Energy efficiency guide for tankers

INTERTANKO’s guide to establishing an energy efficiency management plan aims to help oil and product tanker operators make measurable reductions in air emissions.

The Tanker Energy Efficiency Management Plan (TEEMP) has been developed from information gathered from companies representing approximately 700 tankers. It expands on the IMO’s generic Ship Energy Efficiency Management Plan (SEEMP) published in August 2009 and covers the implementation of measures encompassing voyage optimisation, propulsion resistance, machinery optimisation, carago handling and awareness building.

Minimising emissions through optimised cargo handling is an area with very tanker-specific solutions. Sometimes a cargo does not need to be heated to the cargo discharge temperature for the duration of a voyage so lowering the temperature can provide an energy saving assuming that the heating coils are in good condition and can easily raise the temperature when needed.

Minimising emissions through optimised cargo handling is an area with very tanker-specific solutions

Cargo heating systems can benefit from effective insulation such as using pipeline lagging on heating coil water lines and hot-water deck lines. Insulation should not be water permeable or the risk of accelerated corrosion on surfaces that are not visible is increased.

Another source of emissions, although not specifically related to energy efficiency, is the control of volatile organic compounds (VOC) released from the cargo. VOC has a global warming potential up to an order of magnitude greater than carbon dioxide.

When transporting crude oils, particularly at the start of a loaded voyage, a large build up of pressure can occur and it is typically released through the vessels’ mast riser or by opening a pressure/vacuum valve. Excess cargo loss and pollution can occur if onboard procedures do not include a methodology for closing the valve after the initial rapid pressure drop has occurred. INTERTANKO recommends the use of a VOC management plan that can be automated by suitable valve technology.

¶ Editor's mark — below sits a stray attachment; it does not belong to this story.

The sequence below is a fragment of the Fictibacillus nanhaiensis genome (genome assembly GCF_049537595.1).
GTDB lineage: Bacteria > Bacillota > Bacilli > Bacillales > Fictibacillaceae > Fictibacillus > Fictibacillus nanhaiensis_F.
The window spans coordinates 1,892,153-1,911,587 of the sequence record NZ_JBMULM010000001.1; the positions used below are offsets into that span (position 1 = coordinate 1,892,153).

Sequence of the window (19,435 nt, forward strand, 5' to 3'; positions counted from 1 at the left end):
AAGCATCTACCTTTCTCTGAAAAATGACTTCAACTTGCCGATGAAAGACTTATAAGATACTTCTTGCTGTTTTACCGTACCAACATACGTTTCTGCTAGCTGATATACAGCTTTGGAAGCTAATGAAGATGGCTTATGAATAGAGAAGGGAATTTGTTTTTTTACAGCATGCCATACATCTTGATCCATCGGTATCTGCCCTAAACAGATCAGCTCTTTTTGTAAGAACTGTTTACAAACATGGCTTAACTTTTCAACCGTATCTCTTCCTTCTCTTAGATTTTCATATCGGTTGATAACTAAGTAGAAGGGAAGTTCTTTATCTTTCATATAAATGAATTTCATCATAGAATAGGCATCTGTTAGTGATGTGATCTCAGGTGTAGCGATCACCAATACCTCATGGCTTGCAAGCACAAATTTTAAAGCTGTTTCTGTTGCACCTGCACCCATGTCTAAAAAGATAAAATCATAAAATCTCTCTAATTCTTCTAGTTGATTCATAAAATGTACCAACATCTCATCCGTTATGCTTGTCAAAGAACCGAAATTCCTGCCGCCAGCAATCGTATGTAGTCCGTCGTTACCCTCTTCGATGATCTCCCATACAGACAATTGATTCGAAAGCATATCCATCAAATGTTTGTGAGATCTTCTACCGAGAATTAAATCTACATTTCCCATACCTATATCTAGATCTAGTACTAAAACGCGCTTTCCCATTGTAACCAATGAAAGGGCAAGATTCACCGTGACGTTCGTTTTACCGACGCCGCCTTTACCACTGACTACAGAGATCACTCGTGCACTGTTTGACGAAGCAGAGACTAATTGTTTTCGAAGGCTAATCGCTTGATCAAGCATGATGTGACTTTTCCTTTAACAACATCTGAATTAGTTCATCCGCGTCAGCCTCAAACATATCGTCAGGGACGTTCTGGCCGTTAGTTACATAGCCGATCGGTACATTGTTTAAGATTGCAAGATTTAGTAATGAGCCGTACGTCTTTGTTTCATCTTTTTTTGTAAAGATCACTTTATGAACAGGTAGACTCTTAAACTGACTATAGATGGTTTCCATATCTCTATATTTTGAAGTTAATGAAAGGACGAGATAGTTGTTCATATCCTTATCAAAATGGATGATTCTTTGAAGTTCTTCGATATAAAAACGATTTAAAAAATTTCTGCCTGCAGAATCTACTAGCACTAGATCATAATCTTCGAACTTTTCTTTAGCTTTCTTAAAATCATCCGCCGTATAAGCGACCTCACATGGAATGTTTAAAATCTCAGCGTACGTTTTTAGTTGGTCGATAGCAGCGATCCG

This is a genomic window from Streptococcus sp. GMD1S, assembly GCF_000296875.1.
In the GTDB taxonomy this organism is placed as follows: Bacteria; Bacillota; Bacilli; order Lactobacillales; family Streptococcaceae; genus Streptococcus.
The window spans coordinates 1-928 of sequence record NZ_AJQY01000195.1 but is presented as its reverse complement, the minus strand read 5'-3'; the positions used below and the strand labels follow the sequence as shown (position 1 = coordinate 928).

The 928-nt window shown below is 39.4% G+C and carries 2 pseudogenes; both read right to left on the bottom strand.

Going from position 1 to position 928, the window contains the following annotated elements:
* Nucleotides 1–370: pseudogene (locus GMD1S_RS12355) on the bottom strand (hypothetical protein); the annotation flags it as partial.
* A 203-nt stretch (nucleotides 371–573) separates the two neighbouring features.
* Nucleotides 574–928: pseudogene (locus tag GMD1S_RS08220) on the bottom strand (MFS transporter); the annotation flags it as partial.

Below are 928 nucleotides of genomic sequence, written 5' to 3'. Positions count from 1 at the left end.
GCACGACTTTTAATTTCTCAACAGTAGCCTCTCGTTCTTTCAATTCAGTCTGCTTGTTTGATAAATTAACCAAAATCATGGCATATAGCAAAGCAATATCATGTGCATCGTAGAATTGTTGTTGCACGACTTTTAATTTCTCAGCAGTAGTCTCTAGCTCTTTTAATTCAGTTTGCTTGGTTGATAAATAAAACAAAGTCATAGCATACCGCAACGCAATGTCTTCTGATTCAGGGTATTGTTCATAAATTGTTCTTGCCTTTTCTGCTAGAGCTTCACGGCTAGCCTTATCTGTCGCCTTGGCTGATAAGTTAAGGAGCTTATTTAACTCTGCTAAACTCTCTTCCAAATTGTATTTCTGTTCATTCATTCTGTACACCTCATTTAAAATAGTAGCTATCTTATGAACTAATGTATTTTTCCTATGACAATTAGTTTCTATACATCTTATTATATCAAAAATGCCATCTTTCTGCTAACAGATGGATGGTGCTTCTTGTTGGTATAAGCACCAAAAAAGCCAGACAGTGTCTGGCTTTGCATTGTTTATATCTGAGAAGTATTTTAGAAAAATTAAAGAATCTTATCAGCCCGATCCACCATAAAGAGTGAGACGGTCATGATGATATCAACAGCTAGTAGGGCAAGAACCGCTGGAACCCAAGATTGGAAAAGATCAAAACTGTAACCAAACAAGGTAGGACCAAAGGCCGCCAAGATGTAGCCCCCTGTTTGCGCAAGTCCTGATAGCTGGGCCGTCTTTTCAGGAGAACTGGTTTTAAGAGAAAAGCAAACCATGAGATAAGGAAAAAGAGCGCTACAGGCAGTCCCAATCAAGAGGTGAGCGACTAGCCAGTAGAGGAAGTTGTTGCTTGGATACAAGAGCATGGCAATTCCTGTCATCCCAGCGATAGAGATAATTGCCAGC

Hull coatings can play an important role in propulsion resistance management but, says INTERTANKO, they should be monitored for the build up of slime which can increase resistance by around ten percent. More frequent removal of slime fouling is likely to be more effective than waiting until hard fouling has established before taking action.


The effectiveness of implementing energy efficiency measures can be measured, and then publicised, if accurate record keeping systems are employed. The IMO has defined an Energy Efficiency Operational Indicator which for tankers is the ratio of the mass of carbon dioxide emitted per metric tonne of cargo carried.

Monitoring systems should be operated and maintained by shore staff with minimal administrative burdens placed on crews. A clear division between ship and shore responsibilities should be established.

Central to this is hardware and software which allows vessel performance to be monitored. Flow metres that have an accuracy of better than 0.5 percent should be used so that specific fuel oil consumption can be measured during varied operating conditions. Independent measurement of the calorific content of the fuel used will provide greater accuracy in performance measures.


If exhaust emissions monitoring devices are being considered, INTERTANKO recommends that guidance and clarification is sought from both classification societies and engine manufacturers prior to their installation.

Wendy Laursen